Nurtured by the warm Mediterranean sun, Cyprus fruit and vegetables grow to a size and quantity guaranteed to delight the most demanding palates The trees laden with citrus, and the acres of grapes. particularly on the southern Troodos slopes, are the beginning of the story. The markets and many roadside stalls are a feast of colour, with fruit of every variety, size and hue. Ripe, juicy, tasty, ready for eating and very inexpensive. These include apples, pears, melons, watermelons, plums, figs, strawberries and cherries to mention but a few.
And the same goes for the island's vegetables. Everyone knows the superlative Cyprus potato - so tasty and ideal for chips - but there are giant, shiny aubergines, massive red tomatoes, fat lettuces, elongated carrots, plump atrichokes, delectable avocadoes and many more.
The gastronomic pleasures of Cyprus should be savoured at an unhurried pace, to discover new flavours and sample the many traditional dishes. And what better way to learn than to follow local custom with a typical “meze” - meaning mixture which is usually a little of everything that is available that day in that taverna or restaurant.
As many as thirty dishes may form the meze starting with dips, salads and vegetables, advancing to hot dishes - including such favourites as Moussaka and kebabs as well as tasty local casseroles, fresh fish and chicken - and finishing with sweets like Baklava and loucoumades. Cyprus wines, inexpensive and plentiful, make a good accompaniment to this exotic and lingering repast, and a Cyprus coffee in a tiny cup, ordered according to sweetness desired is a fitting finale with a local brandy.
Besides this typically Cypriot type of meal a visitor offered versatility. There are plenty of charming fish tavernas by the sea and numerous restaurants serving Chinese, Arabic, European and Indian food.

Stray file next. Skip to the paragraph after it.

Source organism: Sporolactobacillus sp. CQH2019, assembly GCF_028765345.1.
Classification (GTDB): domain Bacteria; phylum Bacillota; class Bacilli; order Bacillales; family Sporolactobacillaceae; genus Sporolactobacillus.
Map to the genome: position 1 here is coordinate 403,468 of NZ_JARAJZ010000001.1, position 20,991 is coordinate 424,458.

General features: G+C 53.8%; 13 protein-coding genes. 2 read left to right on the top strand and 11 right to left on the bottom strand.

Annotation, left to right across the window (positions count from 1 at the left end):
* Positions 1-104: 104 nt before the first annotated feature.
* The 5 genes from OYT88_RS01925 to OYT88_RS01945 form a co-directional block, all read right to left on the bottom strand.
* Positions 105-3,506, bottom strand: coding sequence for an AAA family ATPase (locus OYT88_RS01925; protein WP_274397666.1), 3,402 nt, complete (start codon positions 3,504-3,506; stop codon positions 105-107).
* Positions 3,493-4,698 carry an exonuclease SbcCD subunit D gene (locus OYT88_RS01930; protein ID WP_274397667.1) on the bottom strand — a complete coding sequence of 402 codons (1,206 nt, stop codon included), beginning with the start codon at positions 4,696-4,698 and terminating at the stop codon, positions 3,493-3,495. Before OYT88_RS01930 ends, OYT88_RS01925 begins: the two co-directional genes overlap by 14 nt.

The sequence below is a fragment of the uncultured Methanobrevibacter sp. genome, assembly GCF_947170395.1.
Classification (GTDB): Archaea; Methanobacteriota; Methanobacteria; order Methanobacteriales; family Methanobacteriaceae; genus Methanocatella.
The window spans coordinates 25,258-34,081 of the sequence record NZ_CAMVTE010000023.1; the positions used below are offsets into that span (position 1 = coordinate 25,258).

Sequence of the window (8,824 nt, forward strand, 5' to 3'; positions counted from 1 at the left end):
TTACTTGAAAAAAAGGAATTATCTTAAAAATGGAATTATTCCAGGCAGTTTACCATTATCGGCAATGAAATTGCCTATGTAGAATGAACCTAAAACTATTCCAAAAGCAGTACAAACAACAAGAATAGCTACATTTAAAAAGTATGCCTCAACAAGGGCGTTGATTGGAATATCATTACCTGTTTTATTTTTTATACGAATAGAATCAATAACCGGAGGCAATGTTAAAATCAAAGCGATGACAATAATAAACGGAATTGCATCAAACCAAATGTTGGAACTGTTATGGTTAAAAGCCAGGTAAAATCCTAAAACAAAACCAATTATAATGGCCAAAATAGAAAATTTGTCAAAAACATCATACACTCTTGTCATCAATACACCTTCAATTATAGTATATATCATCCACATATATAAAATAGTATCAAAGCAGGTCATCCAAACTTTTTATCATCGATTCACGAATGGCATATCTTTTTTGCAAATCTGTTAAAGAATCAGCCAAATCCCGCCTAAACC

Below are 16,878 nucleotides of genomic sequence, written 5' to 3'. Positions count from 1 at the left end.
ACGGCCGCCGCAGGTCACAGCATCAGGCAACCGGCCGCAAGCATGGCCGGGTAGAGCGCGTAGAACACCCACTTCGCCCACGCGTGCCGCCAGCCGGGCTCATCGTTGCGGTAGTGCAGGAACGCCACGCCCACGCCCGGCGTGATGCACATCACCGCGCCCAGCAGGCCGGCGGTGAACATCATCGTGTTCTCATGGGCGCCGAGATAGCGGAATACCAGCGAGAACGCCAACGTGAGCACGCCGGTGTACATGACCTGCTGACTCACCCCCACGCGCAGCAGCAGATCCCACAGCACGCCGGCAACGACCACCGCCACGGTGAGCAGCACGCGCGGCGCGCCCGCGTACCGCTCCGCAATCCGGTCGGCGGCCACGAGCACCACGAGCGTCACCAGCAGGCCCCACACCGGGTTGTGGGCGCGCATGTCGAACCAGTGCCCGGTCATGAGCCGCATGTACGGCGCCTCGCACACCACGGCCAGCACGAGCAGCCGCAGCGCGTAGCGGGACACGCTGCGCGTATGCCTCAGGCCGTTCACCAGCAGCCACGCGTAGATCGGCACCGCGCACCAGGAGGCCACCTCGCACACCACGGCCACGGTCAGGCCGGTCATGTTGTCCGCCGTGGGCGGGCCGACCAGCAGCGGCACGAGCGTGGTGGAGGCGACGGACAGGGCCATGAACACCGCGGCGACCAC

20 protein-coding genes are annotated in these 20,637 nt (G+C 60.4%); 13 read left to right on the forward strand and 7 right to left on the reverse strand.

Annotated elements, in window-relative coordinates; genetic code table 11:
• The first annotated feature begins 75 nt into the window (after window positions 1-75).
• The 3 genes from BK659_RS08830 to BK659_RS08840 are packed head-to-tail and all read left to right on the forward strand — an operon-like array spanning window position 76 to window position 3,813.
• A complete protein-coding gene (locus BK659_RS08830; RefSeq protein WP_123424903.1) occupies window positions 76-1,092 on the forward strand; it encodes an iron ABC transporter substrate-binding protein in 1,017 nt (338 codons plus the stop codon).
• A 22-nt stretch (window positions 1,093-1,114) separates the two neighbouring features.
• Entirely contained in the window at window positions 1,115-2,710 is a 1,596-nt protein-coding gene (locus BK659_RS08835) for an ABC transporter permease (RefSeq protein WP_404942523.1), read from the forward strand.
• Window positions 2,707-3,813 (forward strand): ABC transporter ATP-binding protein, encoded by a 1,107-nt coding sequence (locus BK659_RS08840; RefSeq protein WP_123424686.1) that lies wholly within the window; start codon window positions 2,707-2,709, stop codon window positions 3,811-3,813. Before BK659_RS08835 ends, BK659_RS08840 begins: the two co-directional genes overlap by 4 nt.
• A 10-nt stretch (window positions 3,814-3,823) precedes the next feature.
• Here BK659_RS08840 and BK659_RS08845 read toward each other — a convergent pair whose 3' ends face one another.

There are literally thousands of tavernas to choose from all over Cyprus each one offering a friendly welcome and a relaxed atmosphere. At some there is bouzouki music, and the visitor will soon realise how Cypriots enjoy their local songs -it doesn't take long before they join in, always with gusto and appreciation. It is in this ambience that he may bt lucky enough to take part in a "glendi - a spontaneous celebration involving eating, drinking, singing and dancing . “Kopiaste!'' someone will beckon to a complete stranger, meaning: come and join in - come and share our food, our drink, our fun.
Over 100 varieties of grapes, plumped to perfection, yield the fortified and table wines whlch Cyprus is famous for and which can be traced back over 3.000 years. Sherrics, wines, brandies and liqueurs, which have been enjoyed through the centuries, will compliment any meal all at very reasonable prices.
A cool, refreshing long drink is the local Brandy Sour, a tangy concoction that goes down remarkably well and tends to have addictive qualitles; others prefer the clean taste of Ouzo, a local cousin of Pernod or Ricard which turns white and cloudy when mixed with water. And two breweries on the island offer beer that’s light and perfectly matched to the Cyprus climate.
Nightlife on the island caters to every mood and every age. There are trendy discos and sophisticated nightclubs. There's ample opportunity to dine and dance romantically under the stars; and thetr's plenty of local atmosphere and liveIy fun when the spirited Greek dancing gets going . There's even the chance of seeing a Shakespearean play or a Greek drama performed in an ancient theater by the light of a Cyprus fuII moon.